SHERIFF'S CORNER: "911, where's your emergency?"

This is a question that we don't ever want to be asked, but unfortunately, sometimes we need to call for the police, fire department or an ambulance. This week, I sat down with Lake County Central dispatcher Kimberly Hodges to try and answer some of the questions you may have.

Q: Why do you ask “where is your emergency?” right away?

A: The most important information for us to have, whatever your emergency, is where you are at. We are all aware that phone service, especially cell phones, can be spotty at times; so knowing where to send help is vital. Even if we don't know what is going on, we will be able to still send help.

Q: Can't you just see where I'm at when I call?

A: We are not able to always see right away where you are calling from. Even with advances in phone technology, a lot of times, a call will originally show up at a cell phone tower site until we are connected long enough for your phone to transmit location information. Once that information is sent, a location will show up for us, but even that isn't an exact location of your phone.

Q: What if I can't call 911? Are there other options?

A: We do have text to 911. If you are in a situation where calling is not possible, you are with a person that makes it unsafe to call or don't have enough phone service to make a call, you can text 911 and be connected with a dispatcher here in Lake County. Occasionally, if you call 911 from a cell phone and the call doesn't go through, you may receive a text from 911 making sure that everything is OK.

Q: I need to speak with a dispatcher, but it's not really an emergency. Is there a different number I should call?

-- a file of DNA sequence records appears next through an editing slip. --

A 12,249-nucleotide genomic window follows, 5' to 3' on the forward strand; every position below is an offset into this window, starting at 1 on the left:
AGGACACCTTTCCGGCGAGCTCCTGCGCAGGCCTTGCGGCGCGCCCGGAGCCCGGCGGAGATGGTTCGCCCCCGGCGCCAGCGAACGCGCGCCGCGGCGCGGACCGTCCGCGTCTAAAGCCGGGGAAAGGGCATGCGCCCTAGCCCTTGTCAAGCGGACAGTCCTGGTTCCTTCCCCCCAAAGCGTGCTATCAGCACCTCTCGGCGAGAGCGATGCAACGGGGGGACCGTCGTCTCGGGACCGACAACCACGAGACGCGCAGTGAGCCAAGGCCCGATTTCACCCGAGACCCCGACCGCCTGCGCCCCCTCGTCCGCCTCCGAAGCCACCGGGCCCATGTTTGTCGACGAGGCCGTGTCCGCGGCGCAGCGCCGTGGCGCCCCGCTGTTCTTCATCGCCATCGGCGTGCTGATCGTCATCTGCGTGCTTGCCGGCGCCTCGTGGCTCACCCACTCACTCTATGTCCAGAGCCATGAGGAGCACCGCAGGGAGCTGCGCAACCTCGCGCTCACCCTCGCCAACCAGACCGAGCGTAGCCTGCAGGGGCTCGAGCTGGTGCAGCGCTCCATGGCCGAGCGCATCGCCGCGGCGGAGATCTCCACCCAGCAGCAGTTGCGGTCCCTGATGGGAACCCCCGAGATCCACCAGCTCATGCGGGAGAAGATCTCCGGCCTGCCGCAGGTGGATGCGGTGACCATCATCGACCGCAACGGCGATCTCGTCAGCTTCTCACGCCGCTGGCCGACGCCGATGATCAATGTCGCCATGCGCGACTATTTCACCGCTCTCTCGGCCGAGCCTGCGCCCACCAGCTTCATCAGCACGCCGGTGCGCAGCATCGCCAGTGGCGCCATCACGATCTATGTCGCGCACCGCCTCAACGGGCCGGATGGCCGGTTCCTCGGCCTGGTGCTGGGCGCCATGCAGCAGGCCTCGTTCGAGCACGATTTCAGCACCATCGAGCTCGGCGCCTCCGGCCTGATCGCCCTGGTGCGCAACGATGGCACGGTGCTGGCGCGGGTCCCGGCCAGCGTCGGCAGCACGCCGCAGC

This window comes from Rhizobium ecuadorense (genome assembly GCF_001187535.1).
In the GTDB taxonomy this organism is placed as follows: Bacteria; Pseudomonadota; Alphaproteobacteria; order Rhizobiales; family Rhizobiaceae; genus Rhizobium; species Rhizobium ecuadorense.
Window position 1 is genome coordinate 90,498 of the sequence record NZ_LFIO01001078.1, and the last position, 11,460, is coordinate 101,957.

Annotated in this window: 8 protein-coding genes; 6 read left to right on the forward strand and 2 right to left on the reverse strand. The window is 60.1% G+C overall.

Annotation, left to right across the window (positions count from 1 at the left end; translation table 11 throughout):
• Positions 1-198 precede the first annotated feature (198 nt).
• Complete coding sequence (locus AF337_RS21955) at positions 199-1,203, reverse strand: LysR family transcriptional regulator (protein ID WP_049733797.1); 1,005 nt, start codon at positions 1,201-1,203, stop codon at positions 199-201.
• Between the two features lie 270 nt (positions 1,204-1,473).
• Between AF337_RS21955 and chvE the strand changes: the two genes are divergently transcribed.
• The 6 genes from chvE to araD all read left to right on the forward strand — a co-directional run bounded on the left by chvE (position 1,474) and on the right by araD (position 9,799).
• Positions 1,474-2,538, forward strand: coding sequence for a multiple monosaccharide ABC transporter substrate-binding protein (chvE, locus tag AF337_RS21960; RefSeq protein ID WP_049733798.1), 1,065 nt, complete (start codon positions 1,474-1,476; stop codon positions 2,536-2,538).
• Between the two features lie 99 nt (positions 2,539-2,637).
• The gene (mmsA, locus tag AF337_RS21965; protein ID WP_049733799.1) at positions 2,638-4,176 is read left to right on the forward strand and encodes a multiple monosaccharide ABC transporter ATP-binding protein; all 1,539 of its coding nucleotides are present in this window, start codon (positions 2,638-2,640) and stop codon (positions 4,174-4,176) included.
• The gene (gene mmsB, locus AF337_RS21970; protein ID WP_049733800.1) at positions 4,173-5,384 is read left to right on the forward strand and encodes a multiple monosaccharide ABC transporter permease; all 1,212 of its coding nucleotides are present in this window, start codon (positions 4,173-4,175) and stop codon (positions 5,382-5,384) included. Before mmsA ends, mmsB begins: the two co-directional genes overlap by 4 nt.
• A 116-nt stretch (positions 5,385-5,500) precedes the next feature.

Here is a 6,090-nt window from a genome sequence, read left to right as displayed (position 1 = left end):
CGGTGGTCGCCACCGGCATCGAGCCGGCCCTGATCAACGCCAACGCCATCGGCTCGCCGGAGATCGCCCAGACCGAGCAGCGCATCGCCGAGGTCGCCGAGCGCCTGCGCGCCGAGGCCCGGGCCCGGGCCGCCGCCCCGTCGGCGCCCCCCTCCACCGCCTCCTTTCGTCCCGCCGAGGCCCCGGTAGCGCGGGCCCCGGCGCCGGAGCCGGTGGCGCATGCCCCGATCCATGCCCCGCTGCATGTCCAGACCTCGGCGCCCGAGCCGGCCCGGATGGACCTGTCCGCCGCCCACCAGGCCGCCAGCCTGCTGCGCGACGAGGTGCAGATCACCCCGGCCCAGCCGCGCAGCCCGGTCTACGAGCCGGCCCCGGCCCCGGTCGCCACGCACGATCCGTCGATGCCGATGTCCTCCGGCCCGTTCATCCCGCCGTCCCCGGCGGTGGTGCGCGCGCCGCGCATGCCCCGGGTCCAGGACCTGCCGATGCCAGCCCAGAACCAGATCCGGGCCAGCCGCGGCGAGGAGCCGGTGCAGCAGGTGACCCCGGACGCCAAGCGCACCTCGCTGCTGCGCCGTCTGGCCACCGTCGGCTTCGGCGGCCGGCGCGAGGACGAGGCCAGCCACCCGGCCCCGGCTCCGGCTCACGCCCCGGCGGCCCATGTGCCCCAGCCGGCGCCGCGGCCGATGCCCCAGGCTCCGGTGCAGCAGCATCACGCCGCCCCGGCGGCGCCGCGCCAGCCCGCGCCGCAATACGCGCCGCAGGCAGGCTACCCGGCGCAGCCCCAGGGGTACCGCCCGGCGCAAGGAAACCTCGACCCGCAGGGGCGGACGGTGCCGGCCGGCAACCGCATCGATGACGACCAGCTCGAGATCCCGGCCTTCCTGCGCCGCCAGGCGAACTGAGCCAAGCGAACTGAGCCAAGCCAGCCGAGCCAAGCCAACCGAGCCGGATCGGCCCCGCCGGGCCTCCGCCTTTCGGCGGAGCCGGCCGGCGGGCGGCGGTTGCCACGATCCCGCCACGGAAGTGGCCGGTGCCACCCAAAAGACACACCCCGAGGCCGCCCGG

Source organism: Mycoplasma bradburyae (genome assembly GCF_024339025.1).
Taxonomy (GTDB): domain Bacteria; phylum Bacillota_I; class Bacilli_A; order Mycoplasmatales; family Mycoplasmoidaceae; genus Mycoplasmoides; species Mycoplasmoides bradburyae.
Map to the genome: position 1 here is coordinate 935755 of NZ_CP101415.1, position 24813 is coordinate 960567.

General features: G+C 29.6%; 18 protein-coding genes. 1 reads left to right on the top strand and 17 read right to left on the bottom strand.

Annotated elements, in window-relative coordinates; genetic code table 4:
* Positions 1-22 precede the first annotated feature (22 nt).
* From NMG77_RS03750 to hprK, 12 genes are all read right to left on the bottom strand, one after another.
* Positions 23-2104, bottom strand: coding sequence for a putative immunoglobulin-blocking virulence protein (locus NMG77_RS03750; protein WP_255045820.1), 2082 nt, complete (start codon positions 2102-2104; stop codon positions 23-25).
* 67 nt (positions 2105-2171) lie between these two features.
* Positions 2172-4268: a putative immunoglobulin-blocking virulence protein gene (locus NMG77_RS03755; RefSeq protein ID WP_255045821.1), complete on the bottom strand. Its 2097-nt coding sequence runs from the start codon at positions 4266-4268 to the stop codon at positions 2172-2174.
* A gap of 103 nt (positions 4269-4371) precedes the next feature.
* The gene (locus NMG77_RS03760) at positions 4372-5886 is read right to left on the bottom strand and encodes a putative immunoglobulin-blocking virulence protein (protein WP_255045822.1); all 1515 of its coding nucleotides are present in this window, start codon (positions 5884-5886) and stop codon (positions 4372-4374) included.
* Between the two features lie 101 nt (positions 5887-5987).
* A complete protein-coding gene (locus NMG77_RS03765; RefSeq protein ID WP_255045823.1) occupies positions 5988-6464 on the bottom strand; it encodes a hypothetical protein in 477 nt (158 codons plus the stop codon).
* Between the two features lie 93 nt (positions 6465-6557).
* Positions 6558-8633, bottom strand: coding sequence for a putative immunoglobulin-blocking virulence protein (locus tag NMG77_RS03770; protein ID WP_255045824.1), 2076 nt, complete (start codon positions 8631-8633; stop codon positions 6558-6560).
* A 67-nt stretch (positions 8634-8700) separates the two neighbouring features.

A: If you need help, but it's not an emergency, we do have a non-emergency number: 231-745-2711. This number is manned 24/7, and you are going to get the same dispatchers as you would get if calling 911.

Q: Well, if it goes to same place, why do I need to call the non-emergency number?

A: Help can be delayed for someone that needs it right away when we are answering non-emergency calls on 911. Precedence always goes to the 911 line, if it is ringing at same time as other lines, and when that 911 call is someone asking a general information question, that means help may have been delayed for someone else.

Q: I've seen on social media that you can call and order a pepperoni pizza if you are in trouble and can't talk. Is that true?

A: While that is not standard training practice, as things like Facebook would make you think, we are trained to recognize when things don't seem right on a call. We are going to ask “yes” or “no” questions in situations like that so we can get the information we need to get you help.

Q: If I'm sick/hurt why do I get transferred to another dispatcher?

A: When you call 911 and report a need for a medical response we gather the information needed to get the help to you, and then transfer the call to Life EMS dispatch. The dispatchers at Life are trained in emergency medical dispatch and are able to provide caller with directions to give treatment to the patient prior to arrival from EMS. There is no delay in the time it takes for help to get to you, as by the time we transfer the call we already have the ambulance on the way.